16. I can relate to the rash from suntan lotion and the dizziness in Subway. I don't shop in stores with bakeries unless I have absolutely no other choice. Medical doctors can be so frustrating and most of them know zilch about celiac, much less gluten sensitivity. The issue of testing depends on you. I'll tell you my story and then ask some questions. I had numerous allergies and thyroid problems, plus my mom and uncle both died of bowel cancer. I eventually developed fibromyalgia and was taking vitamin B12 and D3. The doctor (the only really smart doctor I've ever had, who has since retired at 86 - sigh) put me on an elimination diet and I reacted strongly to wheat, which shocked me. So I did the wheat free diet and my headaches, allergies, and pain got better. I found that I could occasionally have some wheat without retriggering everything (I thought) and I never did celiac testing because I didn't want to eat enough for the challenge since I knew I would hurt. Well I have family members who thought I was just being a diva and really gave me a hard time about not eating their wheat-in-everything cooking and I started doubting myself. I was also eating out and thinking grilled meats and salads with only a few bread crumbs were okay. And then......I started to feel worse and worse, I was struggling with dizziness and headaches,,,,,I finally got a monster headache and throbbing pain and throbbing pulsatile tinnitus and dizziness, stumbling, nausea, light sensitivity, sound sensitivity, eyes wouldn't focus, losing peripheral vision, plus seizure like leg jerking when I tried to go to sleep. They ordered a brain MRI and told me I had no tumor, but small nonspecific white matter lesions that were probably microvascular ischemic changes - doctorese for heading for a stroke. Fortunately they did a carotid ultrasound and even though I'm 51 there was no evidence at all of arterial blockage, which meant they were wrong with the idea of classic prestroke.... I remembered I had seen something about gluten affecting the brain and low and behold several online brain MRIs of patients eventually diagnosed with celiac looked like my MRI. I have what they call celiac white matter lesions, even though I test negative on the IgA and IgG tests (so the doctor says though he hasn't sent me the precise results). People with these spots have shown symptoms that mimic epilepsy, MS, dementia, and Lou Gehrig's disease but most of them seem to get better after a year or two on a strict gluten free diet. I'm getting better with gluten free eating but it will be a long haul. I had a chance to improve my health when I got the results of the elimination diet but I pretty much blew it and made myself really, really sick. Years ago when I got the results and started the diet I learned a few things about gluten but I didn't keep learning - I wanted to move on with my life, or I might have learned that most grilled meats in restaurants are dusted with flour to avoid sticking, and even a few crouton crumbs are too many. I didn't understand cross contamination and I didn't trust my own body's reactions enough to stay vigilant and keep learning. Here are my questions - do you need a diagnosis to be able to be diligent and stay assertive for yourself, especially even after you start feeling better? If, in your heart, you know you need a diagnosis then push, push push until you get it. You should know that the stool and saliva tests are not well regarded by mainstream doctors so if you want their sympathy and blessing you 'll have to go through the gluten challenge and classic test thing. Even a genetic test showing risk genes won't convince the hard core guys - they've all been trained to believe celiac is very rare (1:800). And if you do those tests and instead have wheat allergy or gluten intolerance the tests still won't show you those. Here is a lengthy video that explains some of the differences among wheat allergy, gluten intolerance, and celiac There is also a shorter and lower tech video from the Gluten Intolerance Group that explains many of the critical issues. Sorry so lengthy.... You have to decide for yourself what you need to be able to stay diligent and keep yourself healthy. Hope that is helpful.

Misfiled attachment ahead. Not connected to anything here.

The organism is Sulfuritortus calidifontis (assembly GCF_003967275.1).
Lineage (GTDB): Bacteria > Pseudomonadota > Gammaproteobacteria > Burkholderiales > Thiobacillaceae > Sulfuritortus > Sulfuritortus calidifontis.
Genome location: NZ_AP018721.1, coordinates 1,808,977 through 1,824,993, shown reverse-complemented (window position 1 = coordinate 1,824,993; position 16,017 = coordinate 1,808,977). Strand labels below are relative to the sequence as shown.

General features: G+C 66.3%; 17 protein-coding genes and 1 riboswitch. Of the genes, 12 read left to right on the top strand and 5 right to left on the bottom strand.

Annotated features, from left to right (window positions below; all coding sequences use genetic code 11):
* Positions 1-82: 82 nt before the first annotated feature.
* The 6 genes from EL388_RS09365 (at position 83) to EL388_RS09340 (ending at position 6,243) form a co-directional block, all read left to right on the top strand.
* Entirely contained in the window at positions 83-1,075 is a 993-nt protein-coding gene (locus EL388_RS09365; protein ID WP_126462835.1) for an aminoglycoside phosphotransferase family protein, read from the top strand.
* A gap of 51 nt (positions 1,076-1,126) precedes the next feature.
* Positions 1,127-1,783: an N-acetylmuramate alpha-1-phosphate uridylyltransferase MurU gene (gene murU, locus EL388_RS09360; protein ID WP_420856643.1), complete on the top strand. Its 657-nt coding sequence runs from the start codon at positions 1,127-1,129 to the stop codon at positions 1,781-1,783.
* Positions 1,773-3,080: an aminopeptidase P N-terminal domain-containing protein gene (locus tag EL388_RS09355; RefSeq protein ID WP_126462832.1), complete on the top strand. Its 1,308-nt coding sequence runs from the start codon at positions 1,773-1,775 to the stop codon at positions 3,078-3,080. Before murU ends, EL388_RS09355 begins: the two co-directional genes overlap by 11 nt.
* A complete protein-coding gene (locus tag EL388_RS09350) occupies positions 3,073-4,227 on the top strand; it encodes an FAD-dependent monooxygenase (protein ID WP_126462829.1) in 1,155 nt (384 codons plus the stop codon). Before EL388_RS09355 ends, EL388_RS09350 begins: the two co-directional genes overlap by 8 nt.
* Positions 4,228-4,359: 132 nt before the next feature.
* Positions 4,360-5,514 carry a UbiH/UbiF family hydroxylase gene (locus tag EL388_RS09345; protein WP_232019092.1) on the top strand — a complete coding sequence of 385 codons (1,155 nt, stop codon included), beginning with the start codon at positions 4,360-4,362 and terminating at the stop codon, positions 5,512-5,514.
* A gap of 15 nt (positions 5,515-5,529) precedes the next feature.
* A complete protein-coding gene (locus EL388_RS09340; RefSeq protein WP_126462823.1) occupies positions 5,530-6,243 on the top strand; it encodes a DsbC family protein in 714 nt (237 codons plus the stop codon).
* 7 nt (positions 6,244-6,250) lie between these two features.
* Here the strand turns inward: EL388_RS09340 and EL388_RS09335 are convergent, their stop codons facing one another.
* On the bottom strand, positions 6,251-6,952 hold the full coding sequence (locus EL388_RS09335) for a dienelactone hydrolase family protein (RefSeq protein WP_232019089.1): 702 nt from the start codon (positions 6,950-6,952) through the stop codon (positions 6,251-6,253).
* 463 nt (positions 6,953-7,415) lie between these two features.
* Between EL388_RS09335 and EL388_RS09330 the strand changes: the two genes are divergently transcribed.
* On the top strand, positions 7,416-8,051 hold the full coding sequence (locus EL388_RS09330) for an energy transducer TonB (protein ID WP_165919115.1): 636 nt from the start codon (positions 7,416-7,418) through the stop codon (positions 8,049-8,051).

17. That's probably too long for a reaction from something she didn't completely digest. If she is healing with the gluten free diet her need for supplements may be changing. Can she reduce or cut in half the supplements - maybe trying one at a time depending on symptoms - to see if that could be her problem? You or she could do a search combining each supplement with the symptoms she's having and she if she's overdosing. Hope this helps.